AS I SIT QUIETLY IN THIS CROWDED CAFÉ, ALONE WITH MY TEA and my notebook, an anonymous stranger amongst many, I am made forcibly aware of the fact that this will be the last time I shall be permitted to sit peaceably, shoulder to shoulder with my fellow man. By this time tomorrow my name and face will have appeared in all the major New England papers and associated with crimes so ghastly that I will be universally reviled, hunted down, and (if only they could find me) murdered like a mad dog. The meek-mannered and amiable citizens of York, Maine, will have organized themselves into selfrighteous vigilante mobs, eager to comb the hills in search of a most hated scapegoat, a fiend in human form, whose existence they will not abide. Some, having seen my face in the papers and on wanted posters may even recall that the day before the story broke they sat harmlessly near to me in this crowded café… and they will shudder at such intimate proximity. They may even recall seeing me scribbling this, my final letter, in which I shall attempt to elucidate the incredible circumstances of my imminent disappearance from the face of this green earth. This, therefore, shall necessarily be my last attempt to communicate my experiences to my own species. Of the atrocities that will be found in the abandoned farmhouse on Arnold Lane, in Sudbury, Massachusetts, I can offer no earthly rationale. I know that I am objectively responsible for them and this I freely admit, knowing, as I do so, that I have precious little hope of explaining what has driven me to do such things, without sounding, to the great herds of humanity, like a depraved psychopath. What I hope to show to the thoughtful reader (if there be such a one) is that it was not merely "I" who committed those admittedly heinous brutalities but also… an incredible and indescribable Other… a being which first came to me in the early days of my youth, and slowly, by some unknown specie of telepathy, found a way to insinuate Itself amongst my very thoughts, to govern and manipulate my mental faculties. The slaughter in the farmhouse is merely the most recent example of that which I was compelled to do in the course of my service to this being. It is only the aftermath of their peculiar manner of feeding that you will find there upon the farmhouse floor (and also in the tool shed, the cellar, and in the corner of the yard near the fence).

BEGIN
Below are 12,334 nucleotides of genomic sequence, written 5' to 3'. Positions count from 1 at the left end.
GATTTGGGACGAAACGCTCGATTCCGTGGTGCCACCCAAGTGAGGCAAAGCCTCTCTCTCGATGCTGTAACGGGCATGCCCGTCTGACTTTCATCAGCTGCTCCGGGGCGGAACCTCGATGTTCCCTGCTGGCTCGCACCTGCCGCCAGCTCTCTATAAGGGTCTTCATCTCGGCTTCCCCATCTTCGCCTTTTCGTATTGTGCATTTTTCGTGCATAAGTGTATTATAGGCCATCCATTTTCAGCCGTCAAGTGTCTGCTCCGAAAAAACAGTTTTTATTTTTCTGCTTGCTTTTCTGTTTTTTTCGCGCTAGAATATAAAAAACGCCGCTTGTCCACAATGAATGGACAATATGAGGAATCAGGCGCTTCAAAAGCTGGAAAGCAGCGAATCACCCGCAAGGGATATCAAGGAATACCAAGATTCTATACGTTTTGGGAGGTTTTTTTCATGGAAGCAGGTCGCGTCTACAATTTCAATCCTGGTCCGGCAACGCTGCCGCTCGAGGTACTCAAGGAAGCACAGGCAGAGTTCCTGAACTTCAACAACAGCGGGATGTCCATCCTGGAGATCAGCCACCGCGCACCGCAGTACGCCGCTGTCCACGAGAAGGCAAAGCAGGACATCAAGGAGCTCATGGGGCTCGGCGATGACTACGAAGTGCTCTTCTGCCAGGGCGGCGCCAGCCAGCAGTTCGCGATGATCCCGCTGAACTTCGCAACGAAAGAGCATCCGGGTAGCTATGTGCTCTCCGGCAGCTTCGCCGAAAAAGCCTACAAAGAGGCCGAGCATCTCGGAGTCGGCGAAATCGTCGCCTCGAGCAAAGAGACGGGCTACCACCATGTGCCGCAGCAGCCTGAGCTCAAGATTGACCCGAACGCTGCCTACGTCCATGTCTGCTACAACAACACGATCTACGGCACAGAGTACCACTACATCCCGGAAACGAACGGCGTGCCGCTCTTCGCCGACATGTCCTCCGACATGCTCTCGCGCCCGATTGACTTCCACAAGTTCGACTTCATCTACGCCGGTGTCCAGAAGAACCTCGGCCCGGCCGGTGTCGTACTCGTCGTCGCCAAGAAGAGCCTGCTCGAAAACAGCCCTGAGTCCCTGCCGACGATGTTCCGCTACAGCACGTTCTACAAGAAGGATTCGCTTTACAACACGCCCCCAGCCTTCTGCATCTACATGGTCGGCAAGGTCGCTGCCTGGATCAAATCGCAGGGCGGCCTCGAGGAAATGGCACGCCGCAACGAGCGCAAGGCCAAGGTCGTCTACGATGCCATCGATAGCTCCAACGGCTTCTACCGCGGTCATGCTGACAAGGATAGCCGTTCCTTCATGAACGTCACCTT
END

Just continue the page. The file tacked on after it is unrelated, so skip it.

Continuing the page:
How may I hope to speak of such things to the uninitiated? How might I describe those painful "transmissions," which began as a mere melancholy, a simple depression in spirit, some 25 years ago, and have since grown into this all-consuming, mind-erasing obsession? How might the dead words on this page possibly convey the frightful things I have seen and heard and done? I realize that I cannot say whether I am insane or not. Were I mad, so I am told, I would not necessarily be cognizant of the fact. Nevertheless, I would very much like to know if what I've lived through has been real or is only some elaborate, self-organized delusion. I sincerely hope, for the sake of all the living things upon this earth, that it might be the latter and not the former. I fear that I shall have my answer soon enough. Perhaps, dear reader, you shall too. There is just one more thing which I must say before I begin, a thing which haunts me with its pathetic sweetness and makes my heart ache as I write these words. Ever since my earliest boyhood I have suffered from a vivid, recurring nightmare, in which I die brutally at the hands of a lynch mob. And now, as this exact fate seems to be closing in around me, I am genuinely touched and heartbroken by the poetic possibility that I have, since early childhood, been dreaming vividly of my own death. The mind is a labyrinth in which we flatter ourselves to think that we are the '…captains of our soul.' The idiot who said that probably beat his children and dreamt of bloody murder.